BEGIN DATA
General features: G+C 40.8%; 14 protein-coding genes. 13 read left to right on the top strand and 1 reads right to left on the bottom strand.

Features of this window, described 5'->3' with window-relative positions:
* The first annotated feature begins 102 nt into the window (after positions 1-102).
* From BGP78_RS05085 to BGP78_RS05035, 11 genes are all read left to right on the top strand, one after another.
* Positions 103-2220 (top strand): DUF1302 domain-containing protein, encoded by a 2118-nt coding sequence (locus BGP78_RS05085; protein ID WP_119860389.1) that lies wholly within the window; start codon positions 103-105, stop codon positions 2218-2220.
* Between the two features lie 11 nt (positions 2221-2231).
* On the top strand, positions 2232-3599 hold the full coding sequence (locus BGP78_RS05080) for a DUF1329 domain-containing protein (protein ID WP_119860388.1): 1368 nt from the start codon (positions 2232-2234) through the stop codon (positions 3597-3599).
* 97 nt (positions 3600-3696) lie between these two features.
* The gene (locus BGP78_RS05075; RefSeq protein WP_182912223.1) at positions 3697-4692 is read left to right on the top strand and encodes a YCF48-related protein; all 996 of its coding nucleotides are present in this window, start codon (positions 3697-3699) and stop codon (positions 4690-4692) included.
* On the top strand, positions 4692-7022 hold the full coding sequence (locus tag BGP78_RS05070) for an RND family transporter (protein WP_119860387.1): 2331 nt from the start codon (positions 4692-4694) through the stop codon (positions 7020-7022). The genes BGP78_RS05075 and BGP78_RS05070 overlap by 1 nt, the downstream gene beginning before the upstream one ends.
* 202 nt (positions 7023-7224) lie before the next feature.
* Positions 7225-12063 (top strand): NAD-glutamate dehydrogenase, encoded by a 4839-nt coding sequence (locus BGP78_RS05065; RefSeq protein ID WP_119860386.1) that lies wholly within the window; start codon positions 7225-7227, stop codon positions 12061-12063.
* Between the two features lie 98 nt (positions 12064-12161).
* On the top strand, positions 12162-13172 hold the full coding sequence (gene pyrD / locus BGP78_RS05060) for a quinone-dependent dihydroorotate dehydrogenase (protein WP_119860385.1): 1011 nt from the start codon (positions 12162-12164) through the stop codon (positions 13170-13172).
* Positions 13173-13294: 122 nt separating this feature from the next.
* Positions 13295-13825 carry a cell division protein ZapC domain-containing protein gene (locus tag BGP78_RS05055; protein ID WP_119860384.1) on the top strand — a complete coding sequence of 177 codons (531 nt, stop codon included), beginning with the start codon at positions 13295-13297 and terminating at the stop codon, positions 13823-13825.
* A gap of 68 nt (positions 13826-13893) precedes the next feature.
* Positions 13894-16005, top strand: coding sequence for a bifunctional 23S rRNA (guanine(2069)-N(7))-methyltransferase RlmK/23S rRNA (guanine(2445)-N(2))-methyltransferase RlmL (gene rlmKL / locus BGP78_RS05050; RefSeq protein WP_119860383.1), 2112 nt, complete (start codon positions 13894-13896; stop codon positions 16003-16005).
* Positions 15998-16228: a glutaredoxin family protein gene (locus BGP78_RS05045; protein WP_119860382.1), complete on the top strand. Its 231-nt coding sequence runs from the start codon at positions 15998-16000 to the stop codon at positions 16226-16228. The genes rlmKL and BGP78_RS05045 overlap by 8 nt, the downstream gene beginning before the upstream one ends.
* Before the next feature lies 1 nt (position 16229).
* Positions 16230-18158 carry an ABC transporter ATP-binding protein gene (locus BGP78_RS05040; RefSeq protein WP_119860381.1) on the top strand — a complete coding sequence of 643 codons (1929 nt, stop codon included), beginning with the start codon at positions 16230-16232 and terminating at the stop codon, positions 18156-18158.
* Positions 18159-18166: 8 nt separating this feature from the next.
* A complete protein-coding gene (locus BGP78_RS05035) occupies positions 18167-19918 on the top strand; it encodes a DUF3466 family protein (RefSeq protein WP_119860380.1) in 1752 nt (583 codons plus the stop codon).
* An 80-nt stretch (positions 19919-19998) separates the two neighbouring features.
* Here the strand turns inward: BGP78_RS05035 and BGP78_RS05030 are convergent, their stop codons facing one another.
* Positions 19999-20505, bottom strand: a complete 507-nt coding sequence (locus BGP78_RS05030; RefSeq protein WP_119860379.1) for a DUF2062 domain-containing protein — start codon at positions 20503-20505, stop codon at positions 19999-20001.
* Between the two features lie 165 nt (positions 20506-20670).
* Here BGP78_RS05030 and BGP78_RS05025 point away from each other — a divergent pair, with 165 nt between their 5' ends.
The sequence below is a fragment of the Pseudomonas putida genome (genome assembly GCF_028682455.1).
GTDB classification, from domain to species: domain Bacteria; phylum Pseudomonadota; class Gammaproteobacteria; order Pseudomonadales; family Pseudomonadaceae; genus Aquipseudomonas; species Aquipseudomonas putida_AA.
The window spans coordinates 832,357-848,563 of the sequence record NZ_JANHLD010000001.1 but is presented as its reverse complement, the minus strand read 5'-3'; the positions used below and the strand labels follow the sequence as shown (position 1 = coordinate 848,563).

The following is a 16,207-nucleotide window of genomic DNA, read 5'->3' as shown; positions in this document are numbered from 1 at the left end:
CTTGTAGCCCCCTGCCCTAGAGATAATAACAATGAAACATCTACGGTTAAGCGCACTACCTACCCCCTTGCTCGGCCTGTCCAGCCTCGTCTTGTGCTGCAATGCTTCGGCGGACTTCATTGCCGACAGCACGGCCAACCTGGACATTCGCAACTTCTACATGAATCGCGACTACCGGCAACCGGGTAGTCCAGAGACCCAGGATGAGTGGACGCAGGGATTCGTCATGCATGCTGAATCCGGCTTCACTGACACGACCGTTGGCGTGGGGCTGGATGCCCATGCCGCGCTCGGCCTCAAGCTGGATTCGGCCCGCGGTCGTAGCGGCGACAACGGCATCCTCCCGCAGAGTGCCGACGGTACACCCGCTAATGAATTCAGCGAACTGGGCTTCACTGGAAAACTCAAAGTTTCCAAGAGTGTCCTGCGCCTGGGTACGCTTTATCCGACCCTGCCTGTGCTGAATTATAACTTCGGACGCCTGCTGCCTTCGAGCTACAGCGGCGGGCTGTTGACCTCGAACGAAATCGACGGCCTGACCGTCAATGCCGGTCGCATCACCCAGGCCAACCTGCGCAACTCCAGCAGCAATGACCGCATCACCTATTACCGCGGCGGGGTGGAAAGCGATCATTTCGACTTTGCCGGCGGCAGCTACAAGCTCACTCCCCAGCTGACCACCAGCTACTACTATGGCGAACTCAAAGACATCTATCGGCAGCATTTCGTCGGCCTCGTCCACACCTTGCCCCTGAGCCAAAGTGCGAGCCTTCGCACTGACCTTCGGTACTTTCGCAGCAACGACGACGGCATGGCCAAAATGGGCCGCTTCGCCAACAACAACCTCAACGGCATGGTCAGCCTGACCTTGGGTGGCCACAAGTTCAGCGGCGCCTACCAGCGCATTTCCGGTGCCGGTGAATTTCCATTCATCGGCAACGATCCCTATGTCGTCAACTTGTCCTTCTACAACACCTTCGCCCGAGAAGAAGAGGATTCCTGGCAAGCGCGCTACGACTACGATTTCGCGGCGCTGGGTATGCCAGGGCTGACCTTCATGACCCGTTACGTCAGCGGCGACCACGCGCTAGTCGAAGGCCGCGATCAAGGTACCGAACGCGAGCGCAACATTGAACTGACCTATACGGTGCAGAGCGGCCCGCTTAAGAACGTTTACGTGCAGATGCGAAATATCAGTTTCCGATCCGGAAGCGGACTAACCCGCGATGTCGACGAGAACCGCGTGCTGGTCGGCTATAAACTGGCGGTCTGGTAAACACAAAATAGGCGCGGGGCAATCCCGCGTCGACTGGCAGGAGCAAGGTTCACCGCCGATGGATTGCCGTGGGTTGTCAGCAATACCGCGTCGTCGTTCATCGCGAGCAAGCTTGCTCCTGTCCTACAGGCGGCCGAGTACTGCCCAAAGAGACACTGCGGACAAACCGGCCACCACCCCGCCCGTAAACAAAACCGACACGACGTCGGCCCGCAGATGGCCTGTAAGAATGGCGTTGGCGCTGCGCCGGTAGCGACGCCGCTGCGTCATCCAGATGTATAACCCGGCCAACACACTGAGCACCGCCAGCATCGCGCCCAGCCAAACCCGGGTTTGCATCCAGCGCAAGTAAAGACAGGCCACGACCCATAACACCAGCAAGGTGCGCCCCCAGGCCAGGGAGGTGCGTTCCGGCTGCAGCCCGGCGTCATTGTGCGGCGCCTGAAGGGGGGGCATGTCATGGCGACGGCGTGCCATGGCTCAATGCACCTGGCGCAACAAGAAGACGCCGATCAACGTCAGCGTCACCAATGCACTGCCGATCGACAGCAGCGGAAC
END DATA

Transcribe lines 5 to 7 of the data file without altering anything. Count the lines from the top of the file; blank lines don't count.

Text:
* Positions 103-2220 (top strand): DUF1302 domain-containing protein, encoded by a 2118-nt coding sequence (locus BGP78_RS05085; protein ID WP_119860389.1) that lies wholly within the window; start codon positions 103-105, stop codon positions 2218-2220.
* Between the two features lie 11 nt (positions 2221-2231).
* On the top strand, positions 2232-3599 hold the full coding sequence (locus BGP78_RS05080) for a DUF1329 domain-containing protein (protein ID WP_119860388.1): 1368 nt from the start codon (positions 2232-2234) through the stop codon (positions 3597-3599).